Although Americans have long celebrated their nation's diversity, they also have consistently harbored suspicions of foreign peoples both at home and abroad. In Age of Fear, Zachary Smith argues that, as World War I grew more menacing and the presumed German threat loomed over the United States, many white "Anglo-Saxon" Americans grew increasingly concerned about the vulnerability of their race, culture, and authority. Consequently, they directed their long-held apprehensions over ethnic and racial pluralism onto their German neighbors and overseas enemies whom they had once greatly admired.
Smith examines the often racially tinged, apocalyptic arguments made during the war by politicians, propaganda agencies, the press, novelists, and artists. He also assesses citizens' reactions to these messages and explains how the rise of nationalism in the United States and Europe acted as a catalyst to hierarchical racism. Germans in both the United States and Europe eventually took the form of the proverbial "Other," a dangerous, volatile, and uncivilized people who posed an existential threat to the nation and all that Anglo-Saxon Americans believed themselves to be.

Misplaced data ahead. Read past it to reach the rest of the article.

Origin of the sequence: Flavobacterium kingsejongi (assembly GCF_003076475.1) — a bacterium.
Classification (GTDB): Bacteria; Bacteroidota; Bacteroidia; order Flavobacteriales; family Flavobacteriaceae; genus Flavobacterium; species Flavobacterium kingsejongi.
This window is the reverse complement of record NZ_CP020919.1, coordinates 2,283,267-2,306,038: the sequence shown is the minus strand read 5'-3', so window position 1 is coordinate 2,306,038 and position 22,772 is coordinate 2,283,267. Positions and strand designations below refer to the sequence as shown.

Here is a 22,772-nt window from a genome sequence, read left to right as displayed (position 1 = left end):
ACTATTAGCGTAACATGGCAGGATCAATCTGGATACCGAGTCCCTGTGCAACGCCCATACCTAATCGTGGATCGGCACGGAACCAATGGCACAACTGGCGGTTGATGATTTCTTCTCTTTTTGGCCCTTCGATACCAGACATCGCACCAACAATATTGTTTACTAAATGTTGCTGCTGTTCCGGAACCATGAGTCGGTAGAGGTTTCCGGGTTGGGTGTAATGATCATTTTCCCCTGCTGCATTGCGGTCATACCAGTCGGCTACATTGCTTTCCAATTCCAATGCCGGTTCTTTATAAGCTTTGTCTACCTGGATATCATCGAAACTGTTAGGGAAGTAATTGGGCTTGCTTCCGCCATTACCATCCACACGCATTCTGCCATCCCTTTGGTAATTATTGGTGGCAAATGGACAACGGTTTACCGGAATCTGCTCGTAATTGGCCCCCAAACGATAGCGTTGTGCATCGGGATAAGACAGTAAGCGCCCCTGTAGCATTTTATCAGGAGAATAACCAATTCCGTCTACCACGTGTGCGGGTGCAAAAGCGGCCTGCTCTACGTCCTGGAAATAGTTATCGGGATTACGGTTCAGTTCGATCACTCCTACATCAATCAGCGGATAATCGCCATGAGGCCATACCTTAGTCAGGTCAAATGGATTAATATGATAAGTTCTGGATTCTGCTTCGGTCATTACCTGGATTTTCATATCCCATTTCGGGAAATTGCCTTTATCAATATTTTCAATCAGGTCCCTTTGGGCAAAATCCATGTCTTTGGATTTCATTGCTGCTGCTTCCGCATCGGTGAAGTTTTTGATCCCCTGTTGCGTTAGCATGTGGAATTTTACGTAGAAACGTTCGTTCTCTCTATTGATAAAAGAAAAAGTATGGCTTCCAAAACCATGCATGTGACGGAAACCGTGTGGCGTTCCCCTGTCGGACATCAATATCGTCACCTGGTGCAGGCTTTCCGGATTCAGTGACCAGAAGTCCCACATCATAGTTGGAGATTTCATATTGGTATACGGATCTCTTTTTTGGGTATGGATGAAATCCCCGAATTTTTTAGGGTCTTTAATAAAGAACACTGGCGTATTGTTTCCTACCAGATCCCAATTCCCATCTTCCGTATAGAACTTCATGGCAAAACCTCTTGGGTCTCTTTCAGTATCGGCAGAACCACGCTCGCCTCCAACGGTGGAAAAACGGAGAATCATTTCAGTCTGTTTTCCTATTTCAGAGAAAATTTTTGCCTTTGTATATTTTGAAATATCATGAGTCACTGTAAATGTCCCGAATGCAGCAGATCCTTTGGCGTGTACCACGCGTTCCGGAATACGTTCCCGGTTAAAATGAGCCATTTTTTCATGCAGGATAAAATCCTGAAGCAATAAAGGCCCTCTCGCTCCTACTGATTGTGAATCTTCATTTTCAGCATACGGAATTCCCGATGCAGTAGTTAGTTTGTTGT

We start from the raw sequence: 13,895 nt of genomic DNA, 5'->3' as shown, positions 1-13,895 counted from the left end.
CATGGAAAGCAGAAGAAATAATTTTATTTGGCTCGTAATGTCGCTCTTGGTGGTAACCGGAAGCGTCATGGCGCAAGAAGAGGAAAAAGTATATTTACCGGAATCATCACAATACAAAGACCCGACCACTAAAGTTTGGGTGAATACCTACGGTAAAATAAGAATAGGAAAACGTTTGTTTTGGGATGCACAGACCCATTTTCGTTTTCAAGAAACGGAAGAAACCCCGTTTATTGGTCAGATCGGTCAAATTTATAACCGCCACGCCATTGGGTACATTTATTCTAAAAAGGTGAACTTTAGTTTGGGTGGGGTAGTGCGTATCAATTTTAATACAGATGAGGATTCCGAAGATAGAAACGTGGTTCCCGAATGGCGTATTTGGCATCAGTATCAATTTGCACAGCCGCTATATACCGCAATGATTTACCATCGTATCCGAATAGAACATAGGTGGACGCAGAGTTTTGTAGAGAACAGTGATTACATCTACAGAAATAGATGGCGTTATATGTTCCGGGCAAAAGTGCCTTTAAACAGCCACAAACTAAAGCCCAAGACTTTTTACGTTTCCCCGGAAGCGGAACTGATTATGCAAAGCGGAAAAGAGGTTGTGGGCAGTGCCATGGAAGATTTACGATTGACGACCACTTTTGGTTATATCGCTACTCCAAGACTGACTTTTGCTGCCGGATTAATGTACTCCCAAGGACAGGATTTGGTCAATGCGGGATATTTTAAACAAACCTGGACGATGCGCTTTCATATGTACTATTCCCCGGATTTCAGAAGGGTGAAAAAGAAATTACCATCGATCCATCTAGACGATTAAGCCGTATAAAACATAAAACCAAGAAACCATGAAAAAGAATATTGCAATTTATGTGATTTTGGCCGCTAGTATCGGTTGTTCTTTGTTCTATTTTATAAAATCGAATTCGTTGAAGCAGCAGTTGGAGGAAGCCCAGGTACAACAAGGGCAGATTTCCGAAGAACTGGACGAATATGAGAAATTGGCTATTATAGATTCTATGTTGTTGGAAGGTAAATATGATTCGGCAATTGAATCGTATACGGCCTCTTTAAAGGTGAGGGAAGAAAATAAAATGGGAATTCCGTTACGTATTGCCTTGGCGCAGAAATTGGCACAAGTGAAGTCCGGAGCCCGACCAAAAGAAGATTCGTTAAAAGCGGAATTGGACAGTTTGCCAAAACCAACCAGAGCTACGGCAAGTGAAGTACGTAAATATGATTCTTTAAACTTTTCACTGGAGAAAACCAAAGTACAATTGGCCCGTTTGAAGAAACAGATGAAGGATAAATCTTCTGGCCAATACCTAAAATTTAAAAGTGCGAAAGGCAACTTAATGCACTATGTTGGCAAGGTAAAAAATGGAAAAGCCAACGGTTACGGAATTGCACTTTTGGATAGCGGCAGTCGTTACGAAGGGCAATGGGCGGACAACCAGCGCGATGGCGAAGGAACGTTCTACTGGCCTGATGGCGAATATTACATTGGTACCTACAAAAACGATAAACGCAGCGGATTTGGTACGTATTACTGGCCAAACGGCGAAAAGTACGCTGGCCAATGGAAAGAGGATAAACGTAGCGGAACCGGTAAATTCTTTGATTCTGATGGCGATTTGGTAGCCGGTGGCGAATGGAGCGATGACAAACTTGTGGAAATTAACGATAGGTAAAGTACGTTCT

Exploring what the Great War meant to a large portion of the white American population while providing a historic precedent for modern-day conceptions of presumably dangerous foreign Others, Age of Fear is a compelling look at how the source of wartime paranoia can be found in deep-seated understandings of racial and millennial progress.
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